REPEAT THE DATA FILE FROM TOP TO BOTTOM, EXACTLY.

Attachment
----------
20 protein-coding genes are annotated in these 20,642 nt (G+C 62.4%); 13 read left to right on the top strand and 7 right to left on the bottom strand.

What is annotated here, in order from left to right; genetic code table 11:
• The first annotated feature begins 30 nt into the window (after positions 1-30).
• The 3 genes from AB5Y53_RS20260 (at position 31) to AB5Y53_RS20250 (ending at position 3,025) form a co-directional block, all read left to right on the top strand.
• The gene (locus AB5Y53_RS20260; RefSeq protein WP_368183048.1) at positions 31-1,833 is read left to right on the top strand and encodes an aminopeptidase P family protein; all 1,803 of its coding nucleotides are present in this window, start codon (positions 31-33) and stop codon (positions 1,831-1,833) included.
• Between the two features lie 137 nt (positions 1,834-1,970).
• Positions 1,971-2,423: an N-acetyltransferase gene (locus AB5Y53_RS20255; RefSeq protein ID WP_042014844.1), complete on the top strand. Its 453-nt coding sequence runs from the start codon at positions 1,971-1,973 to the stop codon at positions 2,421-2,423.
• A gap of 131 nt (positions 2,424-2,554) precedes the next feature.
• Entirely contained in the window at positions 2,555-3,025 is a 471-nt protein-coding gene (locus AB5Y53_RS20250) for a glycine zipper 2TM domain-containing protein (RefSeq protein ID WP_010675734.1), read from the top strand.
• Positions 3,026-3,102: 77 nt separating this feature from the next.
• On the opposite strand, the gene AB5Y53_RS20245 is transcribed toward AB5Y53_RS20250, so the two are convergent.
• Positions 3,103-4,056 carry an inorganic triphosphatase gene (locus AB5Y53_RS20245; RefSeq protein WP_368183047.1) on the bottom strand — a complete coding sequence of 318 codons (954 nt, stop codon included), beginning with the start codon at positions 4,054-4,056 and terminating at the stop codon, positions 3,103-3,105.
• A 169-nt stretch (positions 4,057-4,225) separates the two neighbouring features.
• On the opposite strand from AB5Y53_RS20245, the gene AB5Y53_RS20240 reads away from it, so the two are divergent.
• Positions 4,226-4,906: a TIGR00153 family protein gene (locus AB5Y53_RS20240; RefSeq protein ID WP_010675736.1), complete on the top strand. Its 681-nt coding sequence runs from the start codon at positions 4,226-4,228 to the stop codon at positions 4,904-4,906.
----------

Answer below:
20 protein-coding genes are annotated in these 20,642 nt (G+C 62.4%); 13 read left to right on the top strand and 7 right to left on the bottom strand.

What is annotated here, in order from left to right; genetic code table 11:
• The first annotated feature begins 30 nt into the window (after positions 1-30).
• The 3 genes from AB5Y53_RS20260 (at position 31) to AB5Y53_RS20250 (ending at position 3,025) form a co-directional block, all read left to right on the top strand.
• The gene (locus AB5Y53_RS20260; RefSeq protein WP_368183048.1) at positions 31-1,833 is read left to right on the top strand and encodes an aminopeptidase P family protein; all 1,803 of its coding nucleotides are present in this window, start codon (positions 31-33) and stop codon (positions 1,831-1,833) included.
• Between the two features lie 137 nt (positions 1,834-1,970).
• Positions 1,971-2,423: an N-acetyltransferase gene (locus AB5Y53_RS20255; RefSeq protein ID WP_042014844.1), complete on the top strand. Its 453-nt coding sequence runs from the start codon at positions 1,971-1,973 to the stop codon at positions 2,421-2,423.
• A gap of 131 nt (positions 2,424-2,554) precedes the next feature.
• Entirely contained in the window at positions 2,555-3,025 is a 471-nt protein-coding gene (locus AB5Y53_RS20250) for a glycine zipper 2TM domain-containing protein (RefSeq protein ID WP_010675734.1), read from the top strand.
• Positions 3,026-3,102: 77 nt separating this feature from the next.
• On the opposite strand, the gene AB5Y53_RS20245 is transcribed toward AB5Y53_RS20250, so the two are convergent.
• Positions 3,103-4,056 carry an inorganic triphosphatase gene (locus AB5Y53_RS20245; RefSeq protein WP_368183047.1) on the bottom strand — a complete coding sequence of 318 codons (954 nt, stop codon included), beginning with the start codon at positions 4,054-4,056 and terminating at the stop codon, positions 3,103-3,105.
• A 169-nt stretch (positions 4,057-4,225) separates the two neighbouring features.
• On the opposite strand from AB5Y53_RS20245, the gene AB5Y53_RS20240 reads away from it, so the two are divergent.
• Positions 4,226-4,906: a TIGR00153 family protein gene (locus AB5Y53_RS20240; RefSeq protein ID WP_010675736.1), complete on the top strand. Its 681-nt coding sequence runs from the start codon at positions 4,226-4,228 to the stop codon at positions 4,904-4,906.